When a user logs off from their account, the session should be cleared of any and all data that pertains to that user. This is to prevent another user from stumbling into your account and having access to your data.
Phase Two: Implement
Implementation is what I consider to be the longest phase in the process. This is because, in my experience with this project, there were times when I wanted to implement a cool feature without having laid the basic route-work to make the site functional. I wanted to run before I could walk.
Because my project had to incorporate the Model-View-Controller pattern and have a database to keep track of the model part, I went with Active Record. Active Record handles all the toil of mapping my models to a database (creating tables and columns, conducting database queries, etc.). Awesome!
Thanks to the handy
corneal gem, setting up the folder structure for the project was as simple as
corneal new flatiron_gym_app. It also provides me with a Rakefile, giving me access to a litany of tasks such as database management and console debugging. So not only do I have a solid project structure, I've also saved myself a lot code to write!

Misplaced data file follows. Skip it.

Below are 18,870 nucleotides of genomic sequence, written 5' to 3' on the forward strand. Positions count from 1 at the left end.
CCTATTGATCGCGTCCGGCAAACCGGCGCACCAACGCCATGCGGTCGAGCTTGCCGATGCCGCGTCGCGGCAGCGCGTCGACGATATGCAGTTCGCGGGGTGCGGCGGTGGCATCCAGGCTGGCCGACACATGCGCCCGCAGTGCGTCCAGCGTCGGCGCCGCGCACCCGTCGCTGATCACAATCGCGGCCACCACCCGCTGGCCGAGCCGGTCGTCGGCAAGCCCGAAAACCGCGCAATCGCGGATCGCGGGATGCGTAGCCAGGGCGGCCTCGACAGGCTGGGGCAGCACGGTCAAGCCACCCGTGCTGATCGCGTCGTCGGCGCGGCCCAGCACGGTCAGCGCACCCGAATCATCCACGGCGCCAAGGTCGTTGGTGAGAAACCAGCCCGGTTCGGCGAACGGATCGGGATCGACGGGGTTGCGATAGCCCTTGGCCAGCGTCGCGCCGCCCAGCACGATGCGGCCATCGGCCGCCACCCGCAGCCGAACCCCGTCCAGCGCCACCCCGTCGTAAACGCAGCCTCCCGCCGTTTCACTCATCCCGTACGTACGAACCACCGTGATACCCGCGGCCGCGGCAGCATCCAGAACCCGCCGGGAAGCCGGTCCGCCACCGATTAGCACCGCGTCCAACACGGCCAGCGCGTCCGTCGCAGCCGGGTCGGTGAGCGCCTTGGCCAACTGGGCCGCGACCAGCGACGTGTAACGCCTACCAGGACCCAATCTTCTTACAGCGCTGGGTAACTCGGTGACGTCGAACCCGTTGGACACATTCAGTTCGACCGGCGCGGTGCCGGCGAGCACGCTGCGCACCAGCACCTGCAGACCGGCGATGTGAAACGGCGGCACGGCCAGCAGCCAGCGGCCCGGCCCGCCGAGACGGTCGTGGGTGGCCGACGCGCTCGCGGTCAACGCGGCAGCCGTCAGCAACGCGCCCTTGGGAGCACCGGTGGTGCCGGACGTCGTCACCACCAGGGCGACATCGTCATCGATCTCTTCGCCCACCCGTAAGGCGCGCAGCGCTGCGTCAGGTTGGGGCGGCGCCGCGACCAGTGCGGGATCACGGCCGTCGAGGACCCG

Phase Three: Debug & Improve
During the course of this project, especially during the really difficult times, I had been going back and forth between Phase Three and Phase Two. Debugging and improving usually leads to new ideas and new approaches to the problem(s), which usually leads to me asking "how do I implement this?" (Phase Two).
The hardest part about building this project was improving the flow of the action controllers. Action controllers handle the "C" in MVC by processing request data (primarily POST data) from the routes and transferring them to the views. One of the reasons I had such a hard time learning this was because at first, I wasn't clear about RESTful routing and how it works.
Eventually, I was able to create all seven of my RESTful routes, "wire" them between my models and my views and start creating, reading, updating and deleting stuff!
Don't Overthink & Always Keep the MVP in Mind
When I was first trying to get the routes to render what I wanted from the
current_user (things like their name, their routines, their exercises) I ran into a big issue. And it was over two small, but critical, bugs.
When a user would log in to their account to view their routines, the
session hash was somehow not carrying the
user_id property that I needed to access, and render, the
current_user's information. In other words,
session[:user_id] was returning
nil by the time the user got to their Routines page.
The issue? I was inadvertently redefining the
session hash with this line of code:
post '/login' do user = User.find_by(email: params[:email]) if user && user.authenticate(params[:password]) session[:user_id] = user.id @session = session redirect '/users' else redirect '/login' end end
This causes the